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ARTICLE |

THE RELATION OF THE MIDDLE TURBINATE BODY TO CHRONIC NASAL DISEASES.

L. H. BAKER, M.D.
JAMA. 1901;XXXVII(3):189-192. doi:10.1001/jama.1901.62470290035002k.
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Chronic nasal catarrh is so prevalent on this side of the Atlantic as to have received the epithet of "the American disease," and the failure of medical men to find means for the cure or amelioration of the disorder has become an opprobrium to the profession and a prominent feature in the bids of the charlatans for patronage. We can not ignore the influence of climate and habits of living among us as the exciting causes, but there are long periods of the year in which these are not especially active in keeping alive the trouble, so we must seek elsewhere for the causes which operate to prevent the natural tendency to spontaneous recovery which exists in the presence of acute nasal disorders.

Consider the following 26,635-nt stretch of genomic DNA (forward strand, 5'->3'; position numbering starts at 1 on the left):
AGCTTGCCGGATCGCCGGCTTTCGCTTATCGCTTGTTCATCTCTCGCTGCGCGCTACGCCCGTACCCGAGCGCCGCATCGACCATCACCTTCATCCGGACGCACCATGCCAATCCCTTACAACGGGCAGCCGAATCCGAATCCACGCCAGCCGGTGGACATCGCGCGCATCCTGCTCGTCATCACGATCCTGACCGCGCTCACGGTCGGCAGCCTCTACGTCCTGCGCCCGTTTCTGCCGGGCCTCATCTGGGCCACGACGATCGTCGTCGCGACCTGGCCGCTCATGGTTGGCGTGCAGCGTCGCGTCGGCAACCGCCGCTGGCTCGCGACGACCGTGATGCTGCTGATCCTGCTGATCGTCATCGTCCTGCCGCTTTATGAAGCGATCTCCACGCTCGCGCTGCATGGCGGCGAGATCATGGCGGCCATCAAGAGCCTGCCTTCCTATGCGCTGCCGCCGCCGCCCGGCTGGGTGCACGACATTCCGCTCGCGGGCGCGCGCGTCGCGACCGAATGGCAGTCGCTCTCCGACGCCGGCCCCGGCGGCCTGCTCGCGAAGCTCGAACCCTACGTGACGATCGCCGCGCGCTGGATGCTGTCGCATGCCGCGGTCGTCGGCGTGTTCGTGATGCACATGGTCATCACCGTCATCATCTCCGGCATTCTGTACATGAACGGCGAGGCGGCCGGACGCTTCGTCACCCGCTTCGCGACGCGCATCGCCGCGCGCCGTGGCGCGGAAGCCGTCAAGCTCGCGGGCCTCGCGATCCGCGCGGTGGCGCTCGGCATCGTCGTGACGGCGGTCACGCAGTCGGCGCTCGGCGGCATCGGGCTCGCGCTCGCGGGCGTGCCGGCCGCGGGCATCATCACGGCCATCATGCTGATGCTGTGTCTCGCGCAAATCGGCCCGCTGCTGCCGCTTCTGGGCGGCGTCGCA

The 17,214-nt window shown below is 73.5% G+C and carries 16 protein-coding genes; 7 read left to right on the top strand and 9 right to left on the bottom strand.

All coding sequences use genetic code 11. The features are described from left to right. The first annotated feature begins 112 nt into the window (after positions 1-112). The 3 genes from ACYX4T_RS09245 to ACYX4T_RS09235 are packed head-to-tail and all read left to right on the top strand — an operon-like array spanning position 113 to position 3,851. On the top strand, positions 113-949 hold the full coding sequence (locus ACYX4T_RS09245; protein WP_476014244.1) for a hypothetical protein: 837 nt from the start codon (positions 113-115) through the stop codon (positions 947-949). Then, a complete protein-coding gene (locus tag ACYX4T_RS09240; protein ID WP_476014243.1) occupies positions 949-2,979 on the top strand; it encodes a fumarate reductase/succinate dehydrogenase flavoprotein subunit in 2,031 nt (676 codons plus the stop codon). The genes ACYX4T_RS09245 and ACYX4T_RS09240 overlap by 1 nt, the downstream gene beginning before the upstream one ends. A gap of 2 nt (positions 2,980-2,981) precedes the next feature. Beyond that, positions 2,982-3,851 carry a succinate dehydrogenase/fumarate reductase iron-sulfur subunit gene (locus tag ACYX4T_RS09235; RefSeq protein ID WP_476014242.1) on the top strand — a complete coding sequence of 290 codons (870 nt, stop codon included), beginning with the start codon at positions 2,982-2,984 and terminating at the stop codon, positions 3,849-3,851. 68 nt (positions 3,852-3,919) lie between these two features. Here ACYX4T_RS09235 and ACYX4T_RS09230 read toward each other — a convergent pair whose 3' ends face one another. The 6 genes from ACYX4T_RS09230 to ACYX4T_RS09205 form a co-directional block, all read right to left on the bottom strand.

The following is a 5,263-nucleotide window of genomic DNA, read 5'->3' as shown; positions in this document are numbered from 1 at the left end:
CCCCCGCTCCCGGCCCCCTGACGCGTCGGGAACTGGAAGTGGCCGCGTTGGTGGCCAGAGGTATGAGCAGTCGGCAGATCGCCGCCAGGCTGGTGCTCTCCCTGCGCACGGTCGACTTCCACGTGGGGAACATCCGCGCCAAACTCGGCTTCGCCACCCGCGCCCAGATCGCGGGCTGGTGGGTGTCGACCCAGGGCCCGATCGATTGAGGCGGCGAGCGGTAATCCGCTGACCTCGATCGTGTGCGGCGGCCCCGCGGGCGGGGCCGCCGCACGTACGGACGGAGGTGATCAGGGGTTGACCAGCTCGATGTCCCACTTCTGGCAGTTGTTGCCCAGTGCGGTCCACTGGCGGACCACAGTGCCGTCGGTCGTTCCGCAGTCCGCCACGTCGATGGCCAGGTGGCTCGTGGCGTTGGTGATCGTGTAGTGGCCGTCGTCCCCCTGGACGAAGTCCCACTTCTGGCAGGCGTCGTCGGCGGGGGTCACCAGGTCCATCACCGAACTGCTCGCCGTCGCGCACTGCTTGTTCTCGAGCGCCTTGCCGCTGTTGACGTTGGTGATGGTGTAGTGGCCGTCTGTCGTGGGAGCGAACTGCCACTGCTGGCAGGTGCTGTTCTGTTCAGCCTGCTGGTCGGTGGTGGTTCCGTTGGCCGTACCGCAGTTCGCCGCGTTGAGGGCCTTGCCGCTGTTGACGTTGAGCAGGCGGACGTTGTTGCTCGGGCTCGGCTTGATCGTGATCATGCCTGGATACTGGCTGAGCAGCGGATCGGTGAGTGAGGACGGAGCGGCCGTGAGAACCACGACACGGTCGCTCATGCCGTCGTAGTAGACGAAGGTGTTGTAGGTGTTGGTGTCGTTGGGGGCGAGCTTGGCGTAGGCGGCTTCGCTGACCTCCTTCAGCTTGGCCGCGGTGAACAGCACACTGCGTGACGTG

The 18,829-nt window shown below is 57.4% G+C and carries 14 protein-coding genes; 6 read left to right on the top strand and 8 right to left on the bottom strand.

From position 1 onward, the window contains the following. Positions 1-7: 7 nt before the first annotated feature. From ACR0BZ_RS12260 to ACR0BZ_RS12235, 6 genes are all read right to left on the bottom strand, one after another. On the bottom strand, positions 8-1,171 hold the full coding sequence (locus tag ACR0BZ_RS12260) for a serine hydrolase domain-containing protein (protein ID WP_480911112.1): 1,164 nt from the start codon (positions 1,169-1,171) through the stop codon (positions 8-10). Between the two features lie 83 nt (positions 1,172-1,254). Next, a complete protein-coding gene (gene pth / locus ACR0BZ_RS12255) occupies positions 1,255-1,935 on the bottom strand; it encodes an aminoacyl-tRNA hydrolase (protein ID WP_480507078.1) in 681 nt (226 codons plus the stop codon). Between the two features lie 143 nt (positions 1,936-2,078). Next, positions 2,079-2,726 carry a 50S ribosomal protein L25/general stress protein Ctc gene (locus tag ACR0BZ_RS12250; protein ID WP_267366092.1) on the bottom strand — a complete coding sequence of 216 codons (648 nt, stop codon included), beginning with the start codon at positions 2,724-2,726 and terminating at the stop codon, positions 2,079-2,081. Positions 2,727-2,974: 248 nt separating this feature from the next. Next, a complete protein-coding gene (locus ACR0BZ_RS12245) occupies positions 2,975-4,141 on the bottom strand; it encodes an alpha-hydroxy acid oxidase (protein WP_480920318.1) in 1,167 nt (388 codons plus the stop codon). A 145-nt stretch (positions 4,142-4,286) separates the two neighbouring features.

The easy accessibility of the inferior turbinate body, and its proneness to participate in all nasal irritations and respond by swelling and producing nasal obstruction, has made

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